People squeezed by inflation and demanding economic justice took to the streets across Europe to mark May Day in an outpouring of worker discontent not seen since before the worldwide COVID-19 lockdowns.
The Significance of May Day
Also referred to as International Workers Day, people across the world commemorate the contributions of workers and the labour movement on this day.
Although observed as an ancient Northern Hemisphere Spring Festival initially, May 1st became associated with the labour movement in the late 19th century after trade unions, and socialist groups, decided to designate it as a day in support of the working class people.
The decision was taken in memory of Chicago's Haymarket affair, which took place on May 4 1886, when a violent clash broke out between the police and labour protesters.
The incident happened after a bomb went off at Haymarket Square in Chicago where the police had arrived to break up a peaceful rally.
Ultimately, seven police officers were killed and 60 others were injured before the violence ended. It's estimated that eight civilians died and 40 were wounded.
Many of the protesters, who were demonstrating against workers rights violations, long work hours, poor working conditions, low wages and child labor, were arrested and sentenced to life imprisonment and even given death sentences.
Those who died were hailed as Haymarket Martyrs. The Haymarket affair had a lasting effect on the workers movement and helped push forward the demands for better working conditions across the world.
This year's May Day events unleashed pent up frustration after three years of COVID-19 restrictions.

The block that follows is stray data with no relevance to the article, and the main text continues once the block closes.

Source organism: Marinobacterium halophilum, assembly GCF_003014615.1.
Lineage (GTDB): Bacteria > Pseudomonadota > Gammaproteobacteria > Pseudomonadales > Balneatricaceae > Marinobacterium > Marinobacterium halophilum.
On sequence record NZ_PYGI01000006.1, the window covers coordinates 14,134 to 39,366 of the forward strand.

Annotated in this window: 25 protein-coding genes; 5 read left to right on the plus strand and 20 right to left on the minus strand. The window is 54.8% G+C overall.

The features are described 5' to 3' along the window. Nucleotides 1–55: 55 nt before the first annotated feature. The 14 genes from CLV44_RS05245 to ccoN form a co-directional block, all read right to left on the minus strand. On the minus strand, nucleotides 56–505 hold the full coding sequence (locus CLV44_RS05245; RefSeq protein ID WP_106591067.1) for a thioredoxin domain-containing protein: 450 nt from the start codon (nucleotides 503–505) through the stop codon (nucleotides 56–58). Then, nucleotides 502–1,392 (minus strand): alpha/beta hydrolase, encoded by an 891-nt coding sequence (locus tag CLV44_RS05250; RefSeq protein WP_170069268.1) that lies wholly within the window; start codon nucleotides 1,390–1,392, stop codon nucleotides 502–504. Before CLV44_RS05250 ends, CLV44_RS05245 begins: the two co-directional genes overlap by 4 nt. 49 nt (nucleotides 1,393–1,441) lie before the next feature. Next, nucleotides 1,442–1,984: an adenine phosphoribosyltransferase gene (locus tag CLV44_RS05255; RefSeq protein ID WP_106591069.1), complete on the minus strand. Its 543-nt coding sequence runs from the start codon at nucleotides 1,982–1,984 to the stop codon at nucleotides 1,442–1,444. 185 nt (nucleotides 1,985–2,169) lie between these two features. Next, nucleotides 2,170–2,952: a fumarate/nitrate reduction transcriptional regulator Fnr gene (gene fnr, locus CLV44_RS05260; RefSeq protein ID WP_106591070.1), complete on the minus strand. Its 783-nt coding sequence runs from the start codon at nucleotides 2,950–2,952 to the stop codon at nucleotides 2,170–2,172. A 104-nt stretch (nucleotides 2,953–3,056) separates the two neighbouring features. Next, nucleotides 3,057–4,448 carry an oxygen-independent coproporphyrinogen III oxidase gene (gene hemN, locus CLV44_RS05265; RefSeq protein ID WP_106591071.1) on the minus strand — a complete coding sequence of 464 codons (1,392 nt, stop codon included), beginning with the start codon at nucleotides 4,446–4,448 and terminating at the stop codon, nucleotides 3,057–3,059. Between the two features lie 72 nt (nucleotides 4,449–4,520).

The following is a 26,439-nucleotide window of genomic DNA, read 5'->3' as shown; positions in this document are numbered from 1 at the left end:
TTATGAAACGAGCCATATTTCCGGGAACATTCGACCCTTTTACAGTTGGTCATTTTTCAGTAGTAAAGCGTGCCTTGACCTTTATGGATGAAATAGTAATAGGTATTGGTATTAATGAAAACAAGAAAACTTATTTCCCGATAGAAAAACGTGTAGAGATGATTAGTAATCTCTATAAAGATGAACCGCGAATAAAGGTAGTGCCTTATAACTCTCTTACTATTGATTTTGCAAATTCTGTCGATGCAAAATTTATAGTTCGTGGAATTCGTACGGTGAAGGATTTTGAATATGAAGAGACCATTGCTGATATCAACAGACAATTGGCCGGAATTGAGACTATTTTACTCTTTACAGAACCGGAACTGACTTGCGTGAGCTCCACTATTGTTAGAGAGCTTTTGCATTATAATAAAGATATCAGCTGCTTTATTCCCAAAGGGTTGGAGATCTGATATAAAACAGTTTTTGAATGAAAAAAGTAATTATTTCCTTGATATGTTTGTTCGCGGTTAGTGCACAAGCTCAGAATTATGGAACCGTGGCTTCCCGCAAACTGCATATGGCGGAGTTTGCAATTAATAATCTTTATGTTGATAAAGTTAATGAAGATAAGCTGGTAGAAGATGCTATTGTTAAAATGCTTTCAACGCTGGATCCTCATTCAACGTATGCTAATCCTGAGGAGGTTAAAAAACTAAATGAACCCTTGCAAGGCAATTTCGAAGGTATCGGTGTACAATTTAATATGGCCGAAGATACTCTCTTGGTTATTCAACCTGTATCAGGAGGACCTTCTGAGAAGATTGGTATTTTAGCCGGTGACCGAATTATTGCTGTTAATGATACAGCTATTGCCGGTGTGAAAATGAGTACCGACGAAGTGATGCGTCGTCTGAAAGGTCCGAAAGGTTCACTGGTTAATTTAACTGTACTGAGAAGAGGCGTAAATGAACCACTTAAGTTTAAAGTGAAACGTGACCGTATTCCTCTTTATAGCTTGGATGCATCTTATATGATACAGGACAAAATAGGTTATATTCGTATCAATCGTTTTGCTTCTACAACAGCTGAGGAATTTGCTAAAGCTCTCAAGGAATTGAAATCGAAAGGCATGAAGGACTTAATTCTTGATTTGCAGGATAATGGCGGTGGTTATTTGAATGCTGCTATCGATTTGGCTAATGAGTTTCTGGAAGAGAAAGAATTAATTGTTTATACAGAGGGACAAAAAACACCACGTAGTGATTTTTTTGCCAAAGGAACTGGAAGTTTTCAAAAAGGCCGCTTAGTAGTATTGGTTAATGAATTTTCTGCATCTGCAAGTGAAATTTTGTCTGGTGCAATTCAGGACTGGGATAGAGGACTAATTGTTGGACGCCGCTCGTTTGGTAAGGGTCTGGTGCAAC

For months Europe has seen a series of strikes as workers demand higher wages in the face of record high inflation rates. In the 19 nation euro currency zone, the annual inflation rate was at an all time high of 10.6% In October, it retreated slightly to 10.1% in November, but that was still the second highest monthly rate since the inception of the euro in 1999.
Hundreds of thousands of people marched in cities around France to vent their anger against President Emmanuel Macron and his Pension Reform. The protests took a violent turn as the day progressed with protesters and security forces clashing.
The French Interior Minister, Gerald Darmanin, told reporters that at least 108 police officers were wounded with 291 Detained across the country.
Some protesters threw projectiles at the police and broke the windows of businesses, including banks and estate agents, in Paris. The security forces responded with tear gas and water cannons.
Trade unions had called for more than 300 rallies and have vowed to continue fighting even after the changes were signed into law.
Protests had started largely peacefully, although police in Paris arrested 22 people, while in Lyon police used tear gas to disperse crowds after bank windows were smashed.
You just have to look at the procession behind; you can see that today is a historic May Day.
There hasn't been such an important meeting in France since 1936. So we can't talk about running out of steam. We can't talk about decay.
We can see that this day of mobilization is a stinging denial of all the bets made by the government and of the choice that the government was thinking of making to force us to turn the page.
Sophie Binet, General Secretary, CGT
Protesters mobilized against President Emmanuel Macron's recent move to increase the retirement age from 62 to 64.
Organizers see pension reform as a threat to hard fought for workers' rights while Macron argues it's economically necessary as the population ages.